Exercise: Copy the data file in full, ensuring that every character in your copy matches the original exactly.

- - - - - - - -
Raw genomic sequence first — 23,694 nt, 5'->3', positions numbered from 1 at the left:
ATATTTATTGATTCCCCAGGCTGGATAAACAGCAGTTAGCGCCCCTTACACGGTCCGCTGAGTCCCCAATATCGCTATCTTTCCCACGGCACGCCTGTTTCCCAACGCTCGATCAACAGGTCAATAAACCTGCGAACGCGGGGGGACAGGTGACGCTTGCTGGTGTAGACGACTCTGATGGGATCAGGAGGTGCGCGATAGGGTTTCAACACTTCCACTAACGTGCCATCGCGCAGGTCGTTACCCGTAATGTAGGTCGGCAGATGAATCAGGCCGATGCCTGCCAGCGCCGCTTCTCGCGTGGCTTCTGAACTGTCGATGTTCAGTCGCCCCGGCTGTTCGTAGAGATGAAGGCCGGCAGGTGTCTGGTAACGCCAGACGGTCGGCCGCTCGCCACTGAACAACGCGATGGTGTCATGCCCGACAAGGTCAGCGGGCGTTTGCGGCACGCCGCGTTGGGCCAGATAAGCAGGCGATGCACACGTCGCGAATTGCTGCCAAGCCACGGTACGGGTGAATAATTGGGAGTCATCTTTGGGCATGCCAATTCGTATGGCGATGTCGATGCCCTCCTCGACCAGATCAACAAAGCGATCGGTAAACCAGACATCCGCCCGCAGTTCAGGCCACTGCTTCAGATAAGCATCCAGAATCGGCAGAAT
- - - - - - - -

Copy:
Raw genomic sequence first — 23,694 nt, 5'->3', positions numbered from 1 at the left:
ATATTTATTGATTCCCCAGGCTGGATAAACAGCAGTTAGCGCCCCTTACACGGTCCGCTGAGTCCCCAATATCGCTATCTTTCCCACGGCACGCCTGTTTCCCAACGCTCGATCAACAGGTCAATAAACCTGCGAACGCGGGGGGACAGGTGACGCTTGCTGGTGTAGACGACTCTGATGGGATCAGGAGGTGCGCGATAGGGTTTCAACACTTCCACTAACGTGCCATCGCGCAGGTCGTTACCCGTAATGTAGGTCGGCAGATGAATCAGGCCGATGCCTGCCAGCGCCGCTTCTCGCGTGGCTTCTGAACTGTCGATGTTCAGTCGCCCCGGCTGTTCGTAGAGATGAAGGCCGGCAGGTGTCTGGTAACGCCAGACGGTCGGCCGCTCGCCACTGAACAACGCGATGGTGTCATGCCCGACAAGGTCAGCGGGCGTTTGCGGCACGCCGCGTTGGGCCAGATAAGCAGGCGATGCACACGTCGCGAATTGCTGCCAAGCCACGGTACGGGTGAATAATTGGGAGTCATCTTTGGGCATGCCAATTCGTATGGCGATGTCGATGCCCTCCTCGACCAGATCAACAAAGCGATCGGTAAACCAGACATCCGCCCGCAGTTCAGGCCACTGCTTCAGATAAGCATCCAGAATCGGCAGAAT